Fabian Cancellara speaks out at preferential treatment for Alberto Contador

Fabian Cancellara finished second in today’s Annecy time trial, but he was first to speak out at what he felt was preferential treatment for stage winner Alberto Contador. The final rider to start the stage, the Spaniard completed the 40.5-kilometre test three seconds faster than Cancellara.

According to the Swiss Olympic champion, who was quick to share his frustration with journalists at the team’s hotel, Contador had received help from race motorcycles during the stage.

"I did everything I could. It’s always hard, but when you start late you have an advantage of being informed about everything, but if you look [at the results, you] can’t say if he was stronger or not," Cancellara said from his team hotel, consolation beer in hand.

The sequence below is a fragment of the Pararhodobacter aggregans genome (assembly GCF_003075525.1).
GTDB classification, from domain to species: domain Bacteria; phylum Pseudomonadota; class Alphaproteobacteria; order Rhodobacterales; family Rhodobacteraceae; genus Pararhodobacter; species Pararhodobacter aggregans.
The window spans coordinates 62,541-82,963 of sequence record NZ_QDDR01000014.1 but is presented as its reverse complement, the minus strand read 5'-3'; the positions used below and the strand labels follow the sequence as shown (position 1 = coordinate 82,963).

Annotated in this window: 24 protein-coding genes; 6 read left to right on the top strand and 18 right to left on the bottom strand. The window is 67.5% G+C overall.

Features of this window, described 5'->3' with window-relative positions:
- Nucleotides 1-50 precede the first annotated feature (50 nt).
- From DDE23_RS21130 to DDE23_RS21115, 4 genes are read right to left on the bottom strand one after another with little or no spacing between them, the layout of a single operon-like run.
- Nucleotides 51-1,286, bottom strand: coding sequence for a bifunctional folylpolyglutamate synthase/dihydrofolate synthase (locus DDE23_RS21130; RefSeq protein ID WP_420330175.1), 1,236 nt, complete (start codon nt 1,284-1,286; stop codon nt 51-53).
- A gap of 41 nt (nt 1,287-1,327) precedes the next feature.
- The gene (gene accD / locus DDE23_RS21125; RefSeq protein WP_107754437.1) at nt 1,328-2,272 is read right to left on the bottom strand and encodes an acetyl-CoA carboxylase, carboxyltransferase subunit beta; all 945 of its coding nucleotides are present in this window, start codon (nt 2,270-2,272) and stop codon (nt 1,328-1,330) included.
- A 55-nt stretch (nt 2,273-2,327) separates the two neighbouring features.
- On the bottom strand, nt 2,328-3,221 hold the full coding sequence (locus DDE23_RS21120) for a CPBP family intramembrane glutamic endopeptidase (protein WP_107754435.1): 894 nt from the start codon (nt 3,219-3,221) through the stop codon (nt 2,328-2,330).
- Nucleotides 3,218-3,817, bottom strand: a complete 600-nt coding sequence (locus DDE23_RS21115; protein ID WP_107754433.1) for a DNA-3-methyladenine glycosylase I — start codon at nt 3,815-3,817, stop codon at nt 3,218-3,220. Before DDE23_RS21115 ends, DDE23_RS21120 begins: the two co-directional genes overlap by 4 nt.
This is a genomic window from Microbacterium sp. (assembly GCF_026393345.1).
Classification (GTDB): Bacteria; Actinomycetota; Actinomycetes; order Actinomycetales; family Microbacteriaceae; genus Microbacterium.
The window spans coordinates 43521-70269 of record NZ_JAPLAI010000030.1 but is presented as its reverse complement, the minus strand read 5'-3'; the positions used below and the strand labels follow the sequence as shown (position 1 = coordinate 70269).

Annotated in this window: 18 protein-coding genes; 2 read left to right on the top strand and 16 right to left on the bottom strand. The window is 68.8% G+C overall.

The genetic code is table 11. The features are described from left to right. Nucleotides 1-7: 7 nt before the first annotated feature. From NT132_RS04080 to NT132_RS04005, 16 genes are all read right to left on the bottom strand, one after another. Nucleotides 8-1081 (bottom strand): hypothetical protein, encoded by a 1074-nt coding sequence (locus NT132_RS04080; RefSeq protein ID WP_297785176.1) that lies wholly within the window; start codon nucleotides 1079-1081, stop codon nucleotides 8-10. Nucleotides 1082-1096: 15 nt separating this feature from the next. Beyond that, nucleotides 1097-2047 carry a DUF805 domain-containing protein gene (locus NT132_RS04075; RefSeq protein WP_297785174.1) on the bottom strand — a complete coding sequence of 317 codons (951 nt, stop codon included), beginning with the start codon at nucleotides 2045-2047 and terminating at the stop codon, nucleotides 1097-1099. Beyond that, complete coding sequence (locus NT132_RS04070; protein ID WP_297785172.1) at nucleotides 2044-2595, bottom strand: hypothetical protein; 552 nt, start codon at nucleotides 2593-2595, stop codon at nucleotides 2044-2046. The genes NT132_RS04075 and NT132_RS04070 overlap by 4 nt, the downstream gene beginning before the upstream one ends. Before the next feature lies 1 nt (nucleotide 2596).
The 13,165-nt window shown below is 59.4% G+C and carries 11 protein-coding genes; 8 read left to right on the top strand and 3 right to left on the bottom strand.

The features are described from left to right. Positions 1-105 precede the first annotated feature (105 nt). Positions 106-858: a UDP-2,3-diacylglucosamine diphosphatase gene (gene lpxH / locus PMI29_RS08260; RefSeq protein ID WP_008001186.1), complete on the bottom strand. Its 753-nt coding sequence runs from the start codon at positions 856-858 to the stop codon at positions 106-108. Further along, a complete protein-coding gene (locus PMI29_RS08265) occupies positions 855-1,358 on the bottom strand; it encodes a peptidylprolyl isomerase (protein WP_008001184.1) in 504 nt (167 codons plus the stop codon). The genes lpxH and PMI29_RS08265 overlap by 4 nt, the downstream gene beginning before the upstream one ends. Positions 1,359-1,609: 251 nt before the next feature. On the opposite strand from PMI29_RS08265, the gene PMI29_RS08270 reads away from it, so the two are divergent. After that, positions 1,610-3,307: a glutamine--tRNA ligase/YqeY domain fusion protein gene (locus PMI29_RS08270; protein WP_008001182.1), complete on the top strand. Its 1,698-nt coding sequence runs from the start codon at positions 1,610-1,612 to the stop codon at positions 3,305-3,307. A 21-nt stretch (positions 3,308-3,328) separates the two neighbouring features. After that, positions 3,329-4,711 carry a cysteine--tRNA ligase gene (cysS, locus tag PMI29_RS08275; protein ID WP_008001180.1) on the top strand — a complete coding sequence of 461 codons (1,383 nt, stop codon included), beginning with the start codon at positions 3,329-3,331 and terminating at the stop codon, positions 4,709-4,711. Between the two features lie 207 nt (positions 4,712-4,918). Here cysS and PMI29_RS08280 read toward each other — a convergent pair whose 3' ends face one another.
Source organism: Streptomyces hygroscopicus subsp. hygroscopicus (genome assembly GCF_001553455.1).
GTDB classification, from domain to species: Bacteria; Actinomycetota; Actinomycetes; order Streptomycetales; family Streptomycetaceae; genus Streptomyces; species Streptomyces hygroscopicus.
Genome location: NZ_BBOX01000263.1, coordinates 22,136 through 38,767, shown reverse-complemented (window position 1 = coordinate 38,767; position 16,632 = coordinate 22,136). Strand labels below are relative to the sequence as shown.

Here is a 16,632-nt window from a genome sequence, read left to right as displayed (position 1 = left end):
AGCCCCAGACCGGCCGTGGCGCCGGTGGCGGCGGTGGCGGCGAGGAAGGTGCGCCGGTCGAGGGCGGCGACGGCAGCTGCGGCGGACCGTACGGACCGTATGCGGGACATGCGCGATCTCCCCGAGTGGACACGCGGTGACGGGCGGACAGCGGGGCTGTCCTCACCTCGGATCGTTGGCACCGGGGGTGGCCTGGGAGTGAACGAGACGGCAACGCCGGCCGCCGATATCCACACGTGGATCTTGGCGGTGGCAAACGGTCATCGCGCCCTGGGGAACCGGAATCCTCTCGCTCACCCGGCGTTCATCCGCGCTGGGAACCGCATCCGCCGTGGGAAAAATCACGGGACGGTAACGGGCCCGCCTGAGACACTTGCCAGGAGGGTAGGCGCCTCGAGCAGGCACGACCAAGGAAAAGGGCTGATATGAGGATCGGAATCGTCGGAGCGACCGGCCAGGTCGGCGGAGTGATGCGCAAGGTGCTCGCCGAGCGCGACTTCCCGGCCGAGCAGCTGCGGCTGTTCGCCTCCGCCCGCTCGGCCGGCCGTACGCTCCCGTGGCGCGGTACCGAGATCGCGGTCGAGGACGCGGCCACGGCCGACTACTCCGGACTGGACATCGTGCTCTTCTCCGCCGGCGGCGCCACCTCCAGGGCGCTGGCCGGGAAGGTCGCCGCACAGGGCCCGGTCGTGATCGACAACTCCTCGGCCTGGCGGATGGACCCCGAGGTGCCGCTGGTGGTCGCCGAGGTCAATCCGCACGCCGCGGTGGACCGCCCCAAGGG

Contador was 15 second ahead of Cancellara at the 37 kilometre mark but slowed in the closing stages. "On TV it looked like his bike was too close. My bike was very far away. For me the day is over and I’m looking forward to helping my teammates as much as possible until we get to Paris. Everybody was cracking, but those small details count and maybe he had the small details on his side. Both physically and mentally it would have helped him."

Cancellara, who won the race’s opening time trial in Monaco, added: "But that’s bike racing. You sometimes have the same in the Classics. Contador had it the same when he went away on Andorra. But I’ll drink my beer and I’ll be happy."

For images of stage 18 click here

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Daniel Benson

Daniel Benson was the Editor in Chief at Cyclingnews.com between 2008 and 2022. Based in the UK, he joined the Cyclingnews team in 2008 as the site's first UK-based Managing Editor. In that time, he reported on over a dozen editions of the Tour de France, several World Championships, the Tour Down Under, Spring Classics, and the London 2012 Olympic Games. With the help of the excellent editorial team, he ran the coverage on Cyclingnews and has interviewed leading figures in the sport including UCI Presidents and Tour de France winners.